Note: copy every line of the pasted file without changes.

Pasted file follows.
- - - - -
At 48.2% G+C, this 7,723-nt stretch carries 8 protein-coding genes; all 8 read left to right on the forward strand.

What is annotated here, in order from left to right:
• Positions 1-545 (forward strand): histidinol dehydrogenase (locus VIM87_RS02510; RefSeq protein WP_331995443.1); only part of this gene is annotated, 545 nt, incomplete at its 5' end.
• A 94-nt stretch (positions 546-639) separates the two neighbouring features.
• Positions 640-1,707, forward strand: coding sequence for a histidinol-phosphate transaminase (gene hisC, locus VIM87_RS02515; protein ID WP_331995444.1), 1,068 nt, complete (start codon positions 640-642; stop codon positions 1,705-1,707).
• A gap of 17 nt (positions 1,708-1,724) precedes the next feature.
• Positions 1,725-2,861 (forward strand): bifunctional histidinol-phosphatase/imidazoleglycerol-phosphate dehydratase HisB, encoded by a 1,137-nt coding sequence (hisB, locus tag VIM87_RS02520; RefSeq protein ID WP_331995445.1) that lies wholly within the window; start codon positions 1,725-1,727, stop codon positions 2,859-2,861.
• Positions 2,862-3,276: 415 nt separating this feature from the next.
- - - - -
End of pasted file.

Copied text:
At 48.2% G+C, this 7,723-nt stretch carries 8 protein-coding genes; all 8 read left to right on the forward strand.

What is annotated here, in order from left to right:
• Positions 1-545 (forward strand): histidinol dehydrogenase (locus VIM87_RS02510; RefSeq protein WP_331995443.1); only part of this gene is annotated, 545 nt, incomplete at its 5' end.
• A 94-nt stretch (positions 546-639) separates the two neighbouring features.
• Positions 640-1,707, forward strand: coding sequence for a histidinol-phosphate transaminase (gene hisC, locus VIM87_RS02515; protein ID WP_331995444.1), 1,068 nt, complete (start codon positions 640-642; stop codon positions 1,705-1,707).
• A gap of 17 nt (positions 1,708-1,724) precedes the next feature.
• Positions 1,725-2,861 (forward strand): bifunctional histidinol-phosphatase/imidazoleglycerol-phosphate dehydratase HisB, encoded by a 1,137-nt coding sequence (hisB, locus tag VIM87_RS02520; RefSeq protein ID WP_331995445.1) that lies wholly within the window; start codon positions 1,725-1,727, stop codon positions 2,859-2,861.
• Positions 2,862-3,276: 415 nt separating this feature from the next.